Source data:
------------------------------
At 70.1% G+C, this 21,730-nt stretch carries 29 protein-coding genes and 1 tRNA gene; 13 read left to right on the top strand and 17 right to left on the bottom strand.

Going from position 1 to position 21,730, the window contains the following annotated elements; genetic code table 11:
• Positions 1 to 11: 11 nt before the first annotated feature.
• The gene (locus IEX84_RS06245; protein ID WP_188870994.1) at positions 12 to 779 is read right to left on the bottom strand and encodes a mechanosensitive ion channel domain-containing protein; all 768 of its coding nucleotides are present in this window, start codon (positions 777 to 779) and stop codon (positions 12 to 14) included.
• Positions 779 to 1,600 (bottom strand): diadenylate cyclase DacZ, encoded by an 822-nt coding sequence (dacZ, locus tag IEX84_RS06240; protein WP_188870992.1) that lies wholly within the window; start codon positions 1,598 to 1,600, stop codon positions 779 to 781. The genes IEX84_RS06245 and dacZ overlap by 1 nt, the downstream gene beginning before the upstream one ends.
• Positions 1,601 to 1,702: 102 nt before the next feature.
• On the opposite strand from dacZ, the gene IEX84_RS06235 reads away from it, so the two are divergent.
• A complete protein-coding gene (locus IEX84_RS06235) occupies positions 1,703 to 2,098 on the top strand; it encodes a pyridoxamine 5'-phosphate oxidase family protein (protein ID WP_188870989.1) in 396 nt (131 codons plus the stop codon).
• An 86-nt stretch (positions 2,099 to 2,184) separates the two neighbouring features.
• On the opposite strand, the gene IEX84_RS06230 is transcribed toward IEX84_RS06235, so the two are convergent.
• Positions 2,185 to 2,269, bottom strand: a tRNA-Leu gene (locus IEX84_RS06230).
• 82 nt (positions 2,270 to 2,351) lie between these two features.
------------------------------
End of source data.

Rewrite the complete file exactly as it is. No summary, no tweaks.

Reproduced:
At 70.1% G+C, this 21,730-nt stretch carries 29 protein-coding genes and 1 tRNA gene; 13 read left to right on the top strand and 17 right to left on the bottom strand.

Going from position 1 to position 21,730, the window contains the following annotated elements; genetic code table 11:
• Positions 1 to 11: 11 nt before the first annotated feature.
• The gene (locus IEX84_RS06245; protein ID WP_188870994.1) at positions 12 to 779 is read right to left on the bottom strand and encodes a mechanosensitive ion channel domain-containing protein; all 768 of its coding nucleotides are present in this window, start codon (positions 777 to 779) and stop codon (positions 12 to 14) included.
• Positions 779 to 1,600 (bottom strand): diadenylate cyclase DacZ, encoded by an 822-nt coding sequence (dacZ, locus tag IEX84_RS06240; protein WP_188870992.1) that lies wholly within the window; start codon positions 1,598 to 1,600, stop codon positions 779 to 781. The genes IEX84_RS06245 and dacZ overlap by 1 nt, the downstream gene beginning before the upstream one ends.
• Positions 1,601 to 1,702: 102 nt before the next feature.
• On the opposite strand from dacZ, the gene IEX84_RS06235 reads away from it, so the two are divergent.
• A complete protein-coding gene (locus IEX84_RS06235) occupies positions 1,703 to 2,098 on the top strand; it encodes a pyridoxamine 5'-phosphate oxidase family protein (protein ID WP_188870989.1) in 396 nt (131 codons plus the stop codon).
• An 86-nt stretch (positions 2,099 to 2,184) separates the two neighbouring features.
• On the opposite strand, the gene IEX84_RS06230 is transcribed toward IEX84_RS06235, so the two are convergent.
• Positions 2,185 to 2,269, bottom strand: a tRNA-Leu gene (locus IEX84_RS06230).
• 82 nt (positions 2,270 to 2,351) lie between these two features.